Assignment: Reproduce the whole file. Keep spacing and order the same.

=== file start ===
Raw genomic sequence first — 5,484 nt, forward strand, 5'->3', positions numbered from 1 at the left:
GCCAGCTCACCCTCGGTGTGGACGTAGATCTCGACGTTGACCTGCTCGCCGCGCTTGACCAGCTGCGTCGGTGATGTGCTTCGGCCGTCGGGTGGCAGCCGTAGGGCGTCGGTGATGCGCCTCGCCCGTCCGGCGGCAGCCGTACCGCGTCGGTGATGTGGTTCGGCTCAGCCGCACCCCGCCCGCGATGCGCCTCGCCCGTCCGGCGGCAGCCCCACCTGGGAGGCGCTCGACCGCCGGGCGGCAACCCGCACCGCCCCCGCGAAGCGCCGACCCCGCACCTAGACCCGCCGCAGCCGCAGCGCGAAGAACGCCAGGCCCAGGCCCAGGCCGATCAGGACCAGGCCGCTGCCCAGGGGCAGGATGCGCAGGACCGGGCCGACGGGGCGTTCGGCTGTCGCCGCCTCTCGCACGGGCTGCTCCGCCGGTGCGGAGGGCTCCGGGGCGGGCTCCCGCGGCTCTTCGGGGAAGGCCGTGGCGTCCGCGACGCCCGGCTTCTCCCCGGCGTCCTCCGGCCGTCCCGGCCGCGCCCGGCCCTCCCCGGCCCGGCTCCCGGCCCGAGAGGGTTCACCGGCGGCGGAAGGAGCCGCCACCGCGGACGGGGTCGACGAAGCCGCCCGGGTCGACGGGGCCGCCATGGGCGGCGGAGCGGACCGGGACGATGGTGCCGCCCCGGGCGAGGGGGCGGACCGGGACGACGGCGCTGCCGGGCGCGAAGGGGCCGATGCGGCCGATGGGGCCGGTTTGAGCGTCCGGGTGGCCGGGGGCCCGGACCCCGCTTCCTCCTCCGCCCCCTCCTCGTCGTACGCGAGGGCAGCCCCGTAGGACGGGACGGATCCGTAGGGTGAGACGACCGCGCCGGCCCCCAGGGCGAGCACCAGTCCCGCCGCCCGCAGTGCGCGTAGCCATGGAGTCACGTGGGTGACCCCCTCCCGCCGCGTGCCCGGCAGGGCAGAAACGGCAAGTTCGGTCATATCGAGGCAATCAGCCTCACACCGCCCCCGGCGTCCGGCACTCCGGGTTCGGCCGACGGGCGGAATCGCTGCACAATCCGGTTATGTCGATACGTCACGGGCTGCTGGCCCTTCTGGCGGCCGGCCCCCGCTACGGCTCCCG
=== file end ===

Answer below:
Raw genomic sequence first — 5,484 nt, forward strand, 5'->3', positions numbered from 1 at the left:
GCCAGCTCACCCTCGGTGTGGACGTAGATCTCGACGTTGACCTGCTCGCCGCGCTTGACCAGCTGCGTCGGTGATGTGCTTCGGCCGTCGGGTGGCAGCCGTAGGGCGTCGGTGATGCGCCTCGCCCGTCCGGCGGCAGCCGTACCGCGTCGGTGATGTGGTTCGGCTCAGCCGCACCCCGCCCGCGATGCGCCTCGCCCGTCCGGCGGCAGCCCCACCTGGGAGGCGCTCGACCGCCGGGCGGCAACCCGCACCGCCCCCGCGAAGCGCCGACCCCGCACCTAGACCCGCCGCAGCCGCAGCGCGAAGAACGCCAGGCCCAGGCCCAGGCCGATCAGGACCAGGCCGCTGCCCAGGGGCAGGATGCGCAGGACCGGGCCGACGGGGCGTTCGGCTGTCGCCGCCTCTCGCACGGGCTGCTCCGCCGGTGCGGAGGGCTCCGGGGCGGGCTCCCGCGGCTCTTCGGGGAAGGCCGTGGCGTCCGCGACGCCCGGCTTCTCCCCGGCGTCCTCCGGCCGTCCCGGCCGCGCCCGGCCCTCCCCGGCCCGGCTCCCGGCCCGAGAGGGTTCACCGGCGGCGGAAGGAGCCGCCACCGCGGACGGGGTCGACGAAGCCGCCCGGGTCGACGGGGCCGCCATGGGCGGCGGAGCGGACCGGGACGATGGTGCCGCCCCGGGCGAGGGGGCGGACCGGGACGACGGCGCTGCCGGGCGCGAAGGGGCCGATGCGGCCGATGGGGCCGGTTTGAGCGTCCGGGTGGCCGGGGGCCCGGACCCCGCTTCCTCCTCCGCCCCCTCCTCGTCGTACGCGAGGGCAGCCCCGTAGGACGGGACGGATCCGTAGGGTGAGACGACCGCGCCGGCCCCCAGGGCGAGCACCAGTCCCGCCGCCCGCAGTGCGCGTAGCCATGGAGTCACGTGGGTGACCCCCTCCCGCCGCGTGCCCGGCAGGGCAGAAACGGCAAGTTCGGTCATATCGAGGCAATCAGCCTCACACCGCCCCCGGCGTCCGGCACTCCGGGTTCGGCCGACGGGCGGAATCGCTGCACAATCCGGTTATGTCGATACGTCACGGGCTGCTGGCCCTTCTGGCGGCCGGCCCCCGCTACGGCTCCCG